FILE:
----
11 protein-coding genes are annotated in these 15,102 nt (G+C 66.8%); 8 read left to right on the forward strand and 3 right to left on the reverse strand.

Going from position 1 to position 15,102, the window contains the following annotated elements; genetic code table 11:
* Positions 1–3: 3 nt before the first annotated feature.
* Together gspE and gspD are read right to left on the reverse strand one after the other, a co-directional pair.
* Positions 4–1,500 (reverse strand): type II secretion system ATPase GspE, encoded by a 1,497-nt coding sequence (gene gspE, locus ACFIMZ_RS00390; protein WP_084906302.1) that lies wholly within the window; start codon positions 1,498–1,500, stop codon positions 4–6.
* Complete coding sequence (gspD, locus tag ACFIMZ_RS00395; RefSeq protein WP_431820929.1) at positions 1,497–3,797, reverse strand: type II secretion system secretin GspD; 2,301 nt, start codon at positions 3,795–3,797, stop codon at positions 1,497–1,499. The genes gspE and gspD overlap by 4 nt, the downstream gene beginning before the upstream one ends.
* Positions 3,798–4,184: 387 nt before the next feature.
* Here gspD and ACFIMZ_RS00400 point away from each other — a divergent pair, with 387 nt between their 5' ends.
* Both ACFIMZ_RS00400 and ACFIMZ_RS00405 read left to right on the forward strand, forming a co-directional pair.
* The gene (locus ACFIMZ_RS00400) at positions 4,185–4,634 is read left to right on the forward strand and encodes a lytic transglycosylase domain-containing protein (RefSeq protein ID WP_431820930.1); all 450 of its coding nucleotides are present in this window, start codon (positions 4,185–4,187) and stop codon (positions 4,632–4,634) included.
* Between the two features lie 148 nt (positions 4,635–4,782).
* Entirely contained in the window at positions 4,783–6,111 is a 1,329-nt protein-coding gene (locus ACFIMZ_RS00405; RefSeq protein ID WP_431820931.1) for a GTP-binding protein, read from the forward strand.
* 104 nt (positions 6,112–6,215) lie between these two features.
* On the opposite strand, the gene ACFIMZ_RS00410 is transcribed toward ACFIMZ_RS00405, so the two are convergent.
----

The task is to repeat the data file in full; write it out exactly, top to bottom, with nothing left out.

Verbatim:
11 protein-coding genes are annotated in these 15,102 nt (G+C 66.8%); 8 read left to right on the forward strand and 3 right to left on the reverse strand.

Going from position 1 to position 15,102, the window contains the following annotated elements; genetic code table 11:
* Positions 1–3: 3 nt before the first annotated feature.
* Together gspE and gspD are read right to left on the reverse strand one after the other, a co-directional pair.
* Positions 4–1,500 (reverse strand): type II secretion system ATPase GspE, encoded by a 1,497-nt coding sequence (gene gspE, locus ACFIMZ_RS00390; protein WP_084906302.1) that lies wholly within the window; start codon positions 1,498–1,500, stop codon positions 4–6.
* Complete coding sequence (gspD, locus tag ACFIMZ_RS00395; RefSeq protein WP_431820929.1) at positions 1,497–3,797, reverse strand: type II secretion system secretin GspD; 2,301 nt, start codon at positions 3,795–3,797, stop codon at positions 1,497–1,499. The genes gspE and gspD overlap by 4 nt, the downstream gene beginning before the upstream one ends.
* Positions 3,798–4,184: 387 nt before the next feature.
* Here gspD and ACFIMZ_RS00400 point away from each other — a divergent pair, with 387 nt between their 5' ends.
* Both ACFIMZ_RS00400 and ACFIMZ_RS00405 read left to right on the forward strand, forming a co-directional pair.
* The gene (locus ACFIMZ_RS00400) at positions 4,185–4,634 is read left to right on the forward strand and encodes a lytic transglycosylase domain-containing protein (RefSeq protein ID WP_431820930.1); all 450 of its coding nucleotides are present in this window, start codon (positions 4,185–4,187) and stop codon (positions 4,632–4,634) included.
* Between the two features lie 148 nt (positions 4,635–4,782).
* Entirely contained in the window at positions 4,783–6,111 is a 1,329-nt protein-coding gene (locus ACFIMZ_RS00405; RefSeq protein ID WP_431820931.1) for a GTP-binding protein, read from the forward strand.
* 104 nt (positions 6,112–6,215) lie between these two features.
* On the opposite strand, the gene ACFIMZ_RS00410 is transcribed toward ACFIMZ_RS00405, so the two are convergent.